Don’t count the reactionaries out. While the re-election of President Obama was a victory for progressives, it may nevertheless be a negligible setback for intransigent conservatives. The Supreme Court, for one, could provide a symbolically important victory for the so-called establishment when it rules on affirmative action early next year.
The court heard oral arguments in October in a case brought by Abigail Noel Fisher, an applicant to the University of Texas who claimed that the school’s affirmative action policies violated her Fourteenth Amendment equal protection rights by privileging black and Hispanic applicants over whites like her and Asian-Americans. The five conservatives who form a majority block on the court seemed sympathetic to lawyers representing Fisher, as well they should. Though schools like the University of Texas claim they employ a “holistic” approach when judging prospective students’ merits, using race as one of many factors, such as test scores, community service, and extracurricular activity, it is far from clear whether skin color warrants special consideration.
Affirmative action’s supporters claim that heterogeneous campuses are necessary to prepare students to live and work alongside of persons from various backgrounds. Perhaps, but achieving this goal through race-conscious admissions is fraught with peril. Far better to seek an economically diverse student body instead, especially given the income homogenization at the top echelons of higher education: according to Anthony P. Carnevale of Georgetown, at the country’s 200 most select colleges, just five percent of students come from families in the bottom quartile of the income bracket. Affirmative action may well exacerbate this polarization by selecting for advancement minority students who tend to come from affluent families. (And why should this demographic get a leg up over equally qualified non-minority applicants from disadvantaged backgrounds anyway?).
But a far more prevalent and pernicious form of affirmative action exists than carve outs for minorities: preferential access for children of alumni, or “legacies,” who are overwhelmingly wealthy and white. A recent study by Michael Hurwitz, a doctoral student at Harvard, exposes the breadth of the practice. Using data from the nation’s 30 most selective public and private colleges and universities, Hurwitz compared two acceptance rates, those when applicants had familial connections to specific schools, and those when the same applicants lacked such ties at similarly competitive institutions. The key variable, in other words, was legacy connections, not the quality of the applicant or the relative competitiveness of the school. Hurwitz found that students were seven times more likely to gain admission if one of their parents was a graduate of the school to which they were applying. Even having a sibling or extended family member who was an alumnus doubled their chances.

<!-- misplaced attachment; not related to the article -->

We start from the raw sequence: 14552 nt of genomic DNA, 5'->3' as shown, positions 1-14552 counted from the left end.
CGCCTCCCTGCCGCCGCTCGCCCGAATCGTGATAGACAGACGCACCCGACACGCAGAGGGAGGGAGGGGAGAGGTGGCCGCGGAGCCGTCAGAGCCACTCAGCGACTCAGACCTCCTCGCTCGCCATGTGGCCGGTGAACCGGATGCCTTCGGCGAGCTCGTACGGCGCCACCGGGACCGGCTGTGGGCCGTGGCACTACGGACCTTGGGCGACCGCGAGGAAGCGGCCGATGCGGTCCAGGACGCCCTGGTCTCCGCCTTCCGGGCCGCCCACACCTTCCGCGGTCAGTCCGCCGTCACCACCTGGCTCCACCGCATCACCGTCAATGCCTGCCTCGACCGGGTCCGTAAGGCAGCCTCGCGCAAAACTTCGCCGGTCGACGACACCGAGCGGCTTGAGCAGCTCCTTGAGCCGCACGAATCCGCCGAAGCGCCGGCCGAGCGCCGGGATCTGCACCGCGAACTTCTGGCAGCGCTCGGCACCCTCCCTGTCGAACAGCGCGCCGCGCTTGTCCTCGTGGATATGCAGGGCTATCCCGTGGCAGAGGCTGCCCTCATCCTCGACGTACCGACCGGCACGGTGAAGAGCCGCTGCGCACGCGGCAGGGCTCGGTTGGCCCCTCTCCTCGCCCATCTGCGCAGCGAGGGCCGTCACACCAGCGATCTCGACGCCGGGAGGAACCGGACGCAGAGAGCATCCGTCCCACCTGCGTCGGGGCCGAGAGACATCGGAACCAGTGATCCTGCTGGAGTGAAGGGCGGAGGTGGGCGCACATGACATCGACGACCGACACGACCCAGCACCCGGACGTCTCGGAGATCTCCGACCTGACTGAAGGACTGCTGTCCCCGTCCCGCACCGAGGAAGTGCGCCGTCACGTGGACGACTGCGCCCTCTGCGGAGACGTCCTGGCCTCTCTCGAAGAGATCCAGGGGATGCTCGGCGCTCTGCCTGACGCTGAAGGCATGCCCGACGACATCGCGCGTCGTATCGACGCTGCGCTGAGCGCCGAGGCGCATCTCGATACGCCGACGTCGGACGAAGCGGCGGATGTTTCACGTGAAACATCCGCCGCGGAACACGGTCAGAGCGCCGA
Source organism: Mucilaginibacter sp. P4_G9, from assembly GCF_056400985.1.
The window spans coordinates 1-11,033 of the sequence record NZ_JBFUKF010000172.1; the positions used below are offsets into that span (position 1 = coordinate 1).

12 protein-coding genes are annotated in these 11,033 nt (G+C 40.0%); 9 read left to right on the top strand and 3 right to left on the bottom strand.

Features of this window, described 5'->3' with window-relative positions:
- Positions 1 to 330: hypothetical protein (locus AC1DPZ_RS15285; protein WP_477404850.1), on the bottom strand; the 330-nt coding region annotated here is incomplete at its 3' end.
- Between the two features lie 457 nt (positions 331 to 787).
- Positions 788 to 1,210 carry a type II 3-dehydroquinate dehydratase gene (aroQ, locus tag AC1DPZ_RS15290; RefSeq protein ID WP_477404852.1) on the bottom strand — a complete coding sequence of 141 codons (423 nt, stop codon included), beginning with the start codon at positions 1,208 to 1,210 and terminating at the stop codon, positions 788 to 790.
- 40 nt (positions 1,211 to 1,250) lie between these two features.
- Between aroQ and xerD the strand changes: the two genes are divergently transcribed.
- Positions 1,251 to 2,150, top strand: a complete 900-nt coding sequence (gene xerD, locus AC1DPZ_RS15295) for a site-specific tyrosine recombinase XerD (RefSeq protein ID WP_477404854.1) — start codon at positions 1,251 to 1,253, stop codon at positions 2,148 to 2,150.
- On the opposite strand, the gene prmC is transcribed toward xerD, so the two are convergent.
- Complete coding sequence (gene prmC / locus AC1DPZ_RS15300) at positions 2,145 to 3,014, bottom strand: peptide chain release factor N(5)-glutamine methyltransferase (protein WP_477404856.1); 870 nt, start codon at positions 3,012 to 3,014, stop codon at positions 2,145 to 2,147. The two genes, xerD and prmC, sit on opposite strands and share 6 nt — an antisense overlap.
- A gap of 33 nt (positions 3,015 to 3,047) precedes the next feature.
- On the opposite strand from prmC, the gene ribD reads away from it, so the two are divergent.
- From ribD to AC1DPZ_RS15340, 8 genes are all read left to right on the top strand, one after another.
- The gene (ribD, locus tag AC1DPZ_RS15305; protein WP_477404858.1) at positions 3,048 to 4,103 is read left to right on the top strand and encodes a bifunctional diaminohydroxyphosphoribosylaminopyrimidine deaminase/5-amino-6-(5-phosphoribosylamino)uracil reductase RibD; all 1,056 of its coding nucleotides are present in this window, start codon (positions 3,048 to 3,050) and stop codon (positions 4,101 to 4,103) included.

Nearly a quarter of students at some prestigious schools have familial ties to their alma mater. The California institute of Technology does not privilege family connections and, by contrast, less than two percent of its students are legacies. Yet no case is before the Supreme Court regarding the legality of legacy admissions. This isn’t arbitrary.
The tired narrative that underprivileged “moochers” are sucking the country dry is de rigueur. Mitt Romney articulated it when characterizing as “victims” the 47 percent of Americans who don’t pay federal taxes, and updated the allegation just days ago by asserting that Obama’s election victory was due to his support from those receiving government “gifts.” Fox News’ Bill O’Reilly echoed the claim on election night: “There are 50 percent of the voting public who want stuff. They want things.” And who are “they?” O’Reilly elaborated by lamenting, “the white [read: non-moocher] establishment is now the minority.”
The Supreme Court’s review of race-conscious admissions is part and parcel of a campaign—inspired by those who’ve read too much Ayn Rand—to deny minorities undeserved “gifts.” Were it a genuine campaign against all Washington giveaways then affirmative action for legacies would also be on the chopping block, as would other egregious manifestations of bullshit government gift-giving: $20 billion in annual tax breaks to domestic manufacturers; $5 billion dollar-plus in yearly farm subsidies that mostly go to industrial agribusinesses, not small farmers; $4 billion in annual oil and natural gas subsidies to highly-profitable petroleum companies; multi-billions of dollars worth of tax loopholes for the biggest American corporations, etc. But it’s a bogus crusade, a reactionary rearguard action by legacies and their “establishment” defenders against the uppity masses with dark skin.
It’s fitting, then, that the fate of affirmative action at the Supreme Court may well turn on the opinion of the body’s “swing” vote, Justice Anthony Kennedy, a graduate of Stanford University, his mother’s alma mater.
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